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[resolved] [Plugin: W3 Total Cache] Hostname:port / IP:port (23 posts)

  1. jaypster
    Member
    Posted 4 years ago #

    Was previously using WP Super Cache but been recently having issues with large traffic on my site so I want to try out W3 Total Cache. Asked my hosting provider to install Memcache on my server and when I tried installing W3 Total Cache, I got these errors:

    Page caching is not working properly. Memcached server(s): localhost:11211 may not running or not responding. This error message will automatically disappear once the issue is resolved.

    Minify is not working properly. Memcached server(s): localhost:11211may not running or not responding. This error message will automatically disappear once the issue is resolved.

    Database caching is not working properly. Memcached server(s): localhost:11211 may not running or not responding. This error message will automatically disappear once the issue is successfully resolved.

    Just wanna ask how I can find out the right hostname:port / IP:port to use for the plugin? Is there a way to check or do I need to ask my hosting provider for it? Any help would be appreciated. Thanks!

  2. Frederick Townes
    Member
    Posted 4 years ago #

    Your hosting provider should have provided it. Keep in mind that unless you have a multiple server configuration memcached is not the best caching method for all cases.

  3. ericr23
    Member
    Posted 3 years ago #

    I installed memcached and got this error, too, even though phpinfo() showed it to be running. I fixed it by following the instructions under W3TC's installation tab to properly initialize it. (It's a standalone program rather than an extension like APC.)

    I remember reading at some point that memcached would be better than APC for the object caching -- is this true? I don't have multiple servers, but I do have multiple WordPress installations (in a VPS), all running W3TC. I'm using APC for database caching and memcached for object caching.

    (I'm not using the other features because I'm not worried about speed so much as CPU and memory usage.)

  4. ericr23
    Member
    Posted 3 years ago #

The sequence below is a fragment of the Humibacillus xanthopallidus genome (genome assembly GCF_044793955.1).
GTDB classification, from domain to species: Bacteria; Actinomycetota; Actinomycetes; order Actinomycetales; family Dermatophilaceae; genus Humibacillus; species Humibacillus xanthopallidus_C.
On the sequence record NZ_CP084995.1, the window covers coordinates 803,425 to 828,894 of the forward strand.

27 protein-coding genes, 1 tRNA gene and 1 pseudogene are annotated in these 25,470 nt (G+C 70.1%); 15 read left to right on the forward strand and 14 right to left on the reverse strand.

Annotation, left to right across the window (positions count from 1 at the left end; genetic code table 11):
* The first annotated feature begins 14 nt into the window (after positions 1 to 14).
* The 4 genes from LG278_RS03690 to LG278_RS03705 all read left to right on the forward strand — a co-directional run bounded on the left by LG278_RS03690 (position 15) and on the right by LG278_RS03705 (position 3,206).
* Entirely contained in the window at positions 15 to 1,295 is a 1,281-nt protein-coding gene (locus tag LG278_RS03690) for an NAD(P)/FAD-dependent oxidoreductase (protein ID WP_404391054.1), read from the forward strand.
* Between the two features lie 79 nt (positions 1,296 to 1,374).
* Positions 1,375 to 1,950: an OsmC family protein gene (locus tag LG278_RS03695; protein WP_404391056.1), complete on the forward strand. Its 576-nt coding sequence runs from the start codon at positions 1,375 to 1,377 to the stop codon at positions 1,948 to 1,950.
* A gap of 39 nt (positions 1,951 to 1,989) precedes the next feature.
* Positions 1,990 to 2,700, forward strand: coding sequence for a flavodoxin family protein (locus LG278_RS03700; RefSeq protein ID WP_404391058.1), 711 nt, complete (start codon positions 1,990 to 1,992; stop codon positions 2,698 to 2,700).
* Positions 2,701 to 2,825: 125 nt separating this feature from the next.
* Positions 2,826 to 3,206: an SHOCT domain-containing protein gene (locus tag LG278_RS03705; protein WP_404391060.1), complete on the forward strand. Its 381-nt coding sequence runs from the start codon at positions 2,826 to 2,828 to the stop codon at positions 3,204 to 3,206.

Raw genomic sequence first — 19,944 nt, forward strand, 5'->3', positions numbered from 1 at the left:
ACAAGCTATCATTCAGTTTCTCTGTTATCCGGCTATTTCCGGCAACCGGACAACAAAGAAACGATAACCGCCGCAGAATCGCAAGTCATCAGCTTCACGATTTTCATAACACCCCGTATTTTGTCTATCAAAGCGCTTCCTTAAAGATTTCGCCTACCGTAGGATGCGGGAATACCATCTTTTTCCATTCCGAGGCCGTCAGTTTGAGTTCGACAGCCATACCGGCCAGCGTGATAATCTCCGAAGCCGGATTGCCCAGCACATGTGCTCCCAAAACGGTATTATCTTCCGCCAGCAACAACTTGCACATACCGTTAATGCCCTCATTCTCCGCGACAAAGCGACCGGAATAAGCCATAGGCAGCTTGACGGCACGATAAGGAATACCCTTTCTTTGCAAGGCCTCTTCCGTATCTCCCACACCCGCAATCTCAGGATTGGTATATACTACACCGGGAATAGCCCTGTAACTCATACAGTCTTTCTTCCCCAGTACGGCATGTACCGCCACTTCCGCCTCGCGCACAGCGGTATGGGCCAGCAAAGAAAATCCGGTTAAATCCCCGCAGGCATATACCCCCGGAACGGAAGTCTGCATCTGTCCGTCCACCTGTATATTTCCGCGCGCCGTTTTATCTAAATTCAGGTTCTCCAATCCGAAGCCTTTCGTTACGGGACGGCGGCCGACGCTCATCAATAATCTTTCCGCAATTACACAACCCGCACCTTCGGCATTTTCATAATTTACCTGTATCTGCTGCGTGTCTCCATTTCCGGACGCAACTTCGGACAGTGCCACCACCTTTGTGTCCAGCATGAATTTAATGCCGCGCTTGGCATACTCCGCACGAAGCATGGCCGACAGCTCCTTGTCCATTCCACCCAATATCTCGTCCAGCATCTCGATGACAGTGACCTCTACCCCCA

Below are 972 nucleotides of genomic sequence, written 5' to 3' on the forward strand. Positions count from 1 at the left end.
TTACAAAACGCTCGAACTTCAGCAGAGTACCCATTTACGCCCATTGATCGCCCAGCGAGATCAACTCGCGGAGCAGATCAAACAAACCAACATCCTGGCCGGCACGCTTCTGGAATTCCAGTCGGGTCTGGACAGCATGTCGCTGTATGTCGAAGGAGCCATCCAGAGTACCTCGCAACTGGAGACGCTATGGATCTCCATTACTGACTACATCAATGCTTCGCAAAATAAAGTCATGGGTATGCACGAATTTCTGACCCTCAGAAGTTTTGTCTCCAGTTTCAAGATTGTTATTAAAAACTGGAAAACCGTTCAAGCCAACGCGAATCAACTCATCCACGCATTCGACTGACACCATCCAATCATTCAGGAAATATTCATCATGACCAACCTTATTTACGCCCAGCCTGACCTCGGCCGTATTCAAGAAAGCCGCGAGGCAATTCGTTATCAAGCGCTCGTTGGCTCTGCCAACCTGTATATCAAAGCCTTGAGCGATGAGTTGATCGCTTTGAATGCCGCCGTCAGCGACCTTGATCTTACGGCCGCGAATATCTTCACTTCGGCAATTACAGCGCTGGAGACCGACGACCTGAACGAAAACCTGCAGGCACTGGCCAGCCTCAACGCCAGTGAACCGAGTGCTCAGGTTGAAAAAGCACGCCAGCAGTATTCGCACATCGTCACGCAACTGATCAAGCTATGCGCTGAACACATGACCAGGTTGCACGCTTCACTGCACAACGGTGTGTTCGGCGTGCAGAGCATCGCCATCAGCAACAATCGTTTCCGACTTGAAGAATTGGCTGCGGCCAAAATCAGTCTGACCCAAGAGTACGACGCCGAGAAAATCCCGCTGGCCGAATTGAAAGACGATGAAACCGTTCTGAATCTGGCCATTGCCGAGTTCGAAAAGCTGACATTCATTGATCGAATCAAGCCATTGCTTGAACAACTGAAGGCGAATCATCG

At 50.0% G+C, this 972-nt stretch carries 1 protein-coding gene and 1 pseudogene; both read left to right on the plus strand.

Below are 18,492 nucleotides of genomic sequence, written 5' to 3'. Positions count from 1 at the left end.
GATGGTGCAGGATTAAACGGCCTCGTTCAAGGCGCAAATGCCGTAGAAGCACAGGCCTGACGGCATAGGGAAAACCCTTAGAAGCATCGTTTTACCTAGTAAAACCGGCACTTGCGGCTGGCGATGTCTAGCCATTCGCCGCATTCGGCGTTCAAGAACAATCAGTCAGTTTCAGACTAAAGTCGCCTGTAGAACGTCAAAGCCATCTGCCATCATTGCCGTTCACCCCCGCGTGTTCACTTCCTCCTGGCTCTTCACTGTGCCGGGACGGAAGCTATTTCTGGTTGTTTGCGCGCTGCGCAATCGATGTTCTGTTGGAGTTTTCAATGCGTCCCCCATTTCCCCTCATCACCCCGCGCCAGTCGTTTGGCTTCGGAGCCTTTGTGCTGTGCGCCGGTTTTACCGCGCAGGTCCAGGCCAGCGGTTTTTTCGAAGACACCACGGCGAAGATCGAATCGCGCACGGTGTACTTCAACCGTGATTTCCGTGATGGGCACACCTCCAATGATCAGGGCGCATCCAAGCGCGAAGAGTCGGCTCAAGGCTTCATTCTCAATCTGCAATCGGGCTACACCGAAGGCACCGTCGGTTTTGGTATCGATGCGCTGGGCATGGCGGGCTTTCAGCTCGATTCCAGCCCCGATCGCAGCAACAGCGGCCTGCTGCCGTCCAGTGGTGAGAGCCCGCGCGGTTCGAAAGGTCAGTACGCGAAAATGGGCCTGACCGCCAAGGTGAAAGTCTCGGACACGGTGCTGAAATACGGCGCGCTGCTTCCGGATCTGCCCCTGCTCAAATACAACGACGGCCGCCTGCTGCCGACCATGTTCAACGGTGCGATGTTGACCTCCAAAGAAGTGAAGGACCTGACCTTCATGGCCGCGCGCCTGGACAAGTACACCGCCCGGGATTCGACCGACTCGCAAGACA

Revision (bug?): Setting all 4 WP installations to use memcache for object caching cause all but 1 to be blank. I changed 3 to use APC, leaving the busiest one to use memcached. Maybe I should change its database caching to memcached, too?

  5. Frederick Townes
    Member
    Posted 3 years ago #

    I remember reading at some point that memcached would be better than APC for the object caching -- is this true?

    No idea where you read that, it's not true. All things are relative.

    Revision (bug?): Setting all 4 WP installations to use memcache for object caching cause all but 1 to be blank. I changed 3 to use APC, leaving the busiest one to use memcached. Maybe I should change its database caching to memcached, too?

    None of the caching engines have been changed significantly in some time, so I don't understand what bug you mean.

    Object caching creates lots of slabs in memcached and you could simply be having excessive cache misses or any number of things that are hard to guess without debugging. If you can your best bet is to give each type of cache it's own memcached instance if for some reason you are compelled to use memcached for your case.

  6. ericr23
    Member
    Posted 3 years ago #

    Sorry for the confusion: the revision I meant was of my earlier statement of using memcache. Thanks for the reply.

  7. Frederick Townes
    Member
    Posted 3 years ago #

    Ok, did I answer your question?

  8. ericr23
    Member
    Posted 3 years ago #

    Configuring memcached is beyond my capabilities, I think. In the end, although W3TC did speed things up quite a bit, the overhead proved to be too much and I have disabled it, since we really needed to cut down RAM and CPU usage. I did, however, copy the browser cache settings as a starting point for the main site htaccess file, for which I thank you.

  9. @ericr23 The best way to cut down on RAM and CPU usage would be to enable page caching using disk enhanced.

    For Memcached to work you have to have the Memcached module installed (which sounds like you do) and the Memcached server installed which you can do following the Memcached (Daemon) installation instructions in the plugin.

  10. Frederick Townes
    Member
    Posted 3 years ago #